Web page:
• Relationships or dependencies between components

  • Timestamps

It’s also important to list known unknowns—any information or components you know are missing. You won’t have the time or inclination to list every dependency, but knowing what you need to gather will give you a baseline and help you determine the right SBOM format to use.

Types of SBOM standards or SBOM formats

SBOM formats provide a standard way to structure your SBOM so other tools (and customers and stakeholders you share it with) can easily understand the various software components you use. They also streamline the SBOM creation process.

The SBOM standard you use will depend on your needs. However, many organizations tend to use one of these two SBOM formats:

The third common format, the standard for software identification (SWID), is mostly used for licensing, not cybersecurity use, so we won’t cover it here.


OWASP CycloneDX is a common SBOM standard used to reduce cybersecurity risks in the supply chain. It offers advanced capabilities designed specifically for creating and documenting SBOMs since it captures most details of software components, including metadata, dependencies, vulnerabilities, and annotations.

SPDX (Software Package Data Exchange)

SPDX (Software Package Data Exchange) is another common SBOM format. Originally created as a way to manage open-source software licenses, it’s become a standard for documenting and sharing provenance, license, security, and other SBOM-related information.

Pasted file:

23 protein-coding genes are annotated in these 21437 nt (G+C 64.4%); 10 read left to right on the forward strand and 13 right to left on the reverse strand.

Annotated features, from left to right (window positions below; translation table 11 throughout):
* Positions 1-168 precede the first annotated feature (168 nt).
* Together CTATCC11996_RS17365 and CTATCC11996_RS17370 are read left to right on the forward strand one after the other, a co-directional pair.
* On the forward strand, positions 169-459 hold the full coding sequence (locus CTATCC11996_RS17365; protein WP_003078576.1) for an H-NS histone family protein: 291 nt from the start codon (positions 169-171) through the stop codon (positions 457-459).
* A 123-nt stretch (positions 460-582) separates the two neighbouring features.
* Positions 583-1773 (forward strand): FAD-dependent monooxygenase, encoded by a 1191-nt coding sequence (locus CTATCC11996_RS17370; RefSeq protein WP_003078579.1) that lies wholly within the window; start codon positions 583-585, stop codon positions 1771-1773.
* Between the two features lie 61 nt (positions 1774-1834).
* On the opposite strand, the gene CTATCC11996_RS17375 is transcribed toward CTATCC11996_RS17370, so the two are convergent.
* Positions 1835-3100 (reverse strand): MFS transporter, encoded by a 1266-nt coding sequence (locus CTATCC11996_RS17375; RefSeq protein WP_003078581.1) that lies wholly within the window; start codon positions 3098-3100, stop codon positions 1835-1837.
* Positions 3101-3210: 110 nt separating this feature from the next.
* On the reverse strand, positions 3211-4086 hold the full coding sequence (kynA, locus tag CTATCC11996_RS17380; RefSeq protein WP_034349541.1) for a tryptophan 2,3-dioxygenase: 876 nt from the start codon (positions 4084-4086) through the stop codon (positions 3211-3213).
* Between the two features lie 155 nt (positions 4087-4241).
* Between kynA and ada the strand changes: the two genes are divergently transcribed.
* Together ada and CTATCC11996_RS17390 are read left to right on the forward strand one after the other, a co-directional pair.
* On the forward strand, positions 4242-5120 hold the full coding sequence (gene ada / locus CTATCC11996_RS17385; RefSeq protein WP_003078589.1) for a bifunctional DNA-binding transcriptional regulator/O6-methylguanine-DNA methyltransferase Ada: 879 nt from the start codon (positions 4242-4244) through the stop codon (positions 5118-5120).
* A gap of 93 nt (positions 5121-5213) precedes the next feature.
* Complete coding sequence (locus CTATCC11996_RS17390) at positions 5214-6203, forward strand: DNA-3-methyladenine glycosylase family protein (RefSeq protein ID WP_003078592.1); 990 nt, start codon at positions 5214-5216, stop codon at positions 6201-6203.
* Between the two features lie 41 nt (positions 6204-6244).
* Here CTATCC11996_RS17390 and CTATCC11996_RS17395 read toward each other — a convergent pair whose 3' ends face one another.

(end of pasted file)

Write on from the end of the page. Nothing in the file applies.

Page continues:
Best ways to automatically generate an SBOM

What makes automation so important when it comes to SBOM generation? Think about all the software components an organization uses. Whenever any component is updated, you need to create a new SBOM. This can make maintaining SBOMs manually a tedious, time-consuming process.

Automation is key to managing SBOMs efficiently and accurately. There are a few ways to automatically generate and update SBOMs. Using an SBOM format and machine-readable data will ensure tools can scan software and automatically create an SBOM for it. 

The SwiftBOM tool can help with SBOM generation.

Getting started: Using and managing SBOMs

Even if your DevSecOps and DevOps teams don’t get SBOMs perfect at first, they should start creating and implementing them. Once your team creates an SBOM, they should comply with regulations and general best practices.

Create SBOM practices and processes

Beyond creating an SBOM and ensuring it contains the right data, you need practices and processes to integrate it into your workflows.